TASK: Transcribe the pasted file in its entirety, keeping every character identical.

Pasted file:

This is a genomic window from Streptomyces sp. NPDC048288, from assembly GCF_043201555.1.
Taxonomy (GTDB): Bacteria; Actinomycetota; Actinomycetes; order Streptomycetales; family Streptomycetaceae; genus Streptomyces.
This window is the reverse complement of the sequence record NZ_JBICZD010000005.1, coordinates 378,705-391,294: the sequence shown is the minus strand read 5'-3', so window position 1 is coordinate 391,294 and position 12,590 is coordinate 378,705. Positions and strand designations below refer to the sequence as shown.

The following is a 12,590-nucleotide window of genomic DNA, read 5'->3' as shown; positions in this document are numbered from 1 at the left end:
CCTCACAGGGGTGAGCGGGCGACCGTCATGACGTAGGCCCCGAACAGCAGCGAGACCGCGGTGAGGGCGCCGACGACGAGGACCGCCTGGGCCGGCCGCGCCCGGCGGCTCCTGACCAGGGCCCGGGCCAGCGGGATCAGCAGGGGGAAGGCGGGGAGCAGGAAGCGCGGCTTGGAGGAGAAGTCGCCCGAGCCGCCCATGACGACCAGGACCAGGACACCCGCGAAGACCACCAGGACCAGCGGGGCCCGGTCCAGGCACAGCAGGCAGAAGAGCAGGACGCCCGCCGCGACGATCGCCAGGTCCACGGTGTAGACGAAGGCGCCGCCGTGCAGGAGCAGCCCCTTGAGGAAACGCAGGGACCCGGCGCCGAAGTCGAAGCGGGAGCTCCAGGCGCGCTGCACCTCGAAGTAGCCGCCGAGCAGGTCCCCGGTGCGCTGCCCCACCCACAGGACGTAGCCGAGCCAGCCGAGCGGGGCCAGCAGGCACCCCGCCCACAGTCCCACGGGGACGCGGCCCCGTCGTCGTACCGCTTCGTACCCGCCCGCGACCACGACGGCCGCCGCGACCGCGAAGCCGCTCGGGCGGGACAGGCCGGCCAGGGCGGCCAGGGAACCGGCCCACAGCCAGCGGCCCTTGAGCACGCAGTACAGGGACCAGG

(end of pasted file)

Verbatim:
This is a genomic window from Streptomyces sp. NPDC048288, from assembly GCF_043201555.1.
Taxonomy (GTDB): Bacteria; Actinomycetota; Actinomycetes; order Streptomycetales; family Streptomycetaceae; genus Streptomyces.
This window is the reverse complement of the sequence record NZ_JBICZD010000005.1, coordinates 378,705-391,294: the sequence shown is the minus strand read 5'-3', so window position 1 is coordinate 391,294 and position 12,590 is coordinate 378,705. Positions and strand designations below refer to the sequence as shown.

The following is a 12,590-nucleotide window of genomic DNA, read 5'->3' as shown; positions in this document are numbered from 1 at the left end:
CCTCACAGGGGTGAGCGGGCGACCGTCATGACGTAGGCCCCGAACAGCAGCGAGACCGCGGTGAGGGCGCCGACGACGAGGACCGCCTGGGCCGGCCGCGCCCGGCGGCTCCTGACCAGGGCCCGGGCCAGCGGGATCAGCAGGGGGAAGGCGGGGAGCAGGAAGCGCGGCTTGGAGGAGAAGTCGCCCGAGCCGCCCATGACGACCAGGACCAGGACACCCGCGAAGACCACCAGGACCAGCGGGGCCCGGTCCAGGCACAGCAGGCAGAAGAGCAGGACGCCCGCCGCGACGATCGCCAGGTCCACGGTGTAGACGAAGGCGCCGCCGTGCAGGAGCAGCCCCTTGAGGAAACGCAGGGACCCGGCGCCGAAGTCGAAGCGGGAGCTCCAGGCGCGCTGCACCTCGAAGTAGCCGCCGAGCAGGTCCCCGGTGCGCTGCCCCACCCACAGGACGTAGCCGAGCCAGCCGAGCGGGGCCAGCAGGCACCCCGCCCACAGTCCCACGGGGACGCGGCCCCGTCGTCGTACCGCTTCGTACCCGCCCGCGACCACGACGGCCGCCGCGACCGCGAAGCCGCTCGGGCGGGACAGGCCGGCCAGGGCGGCCAGGGAACCGGCCCACAGCCAGCGGCCCTTGAGCACGCAGTACAGGGACCAGG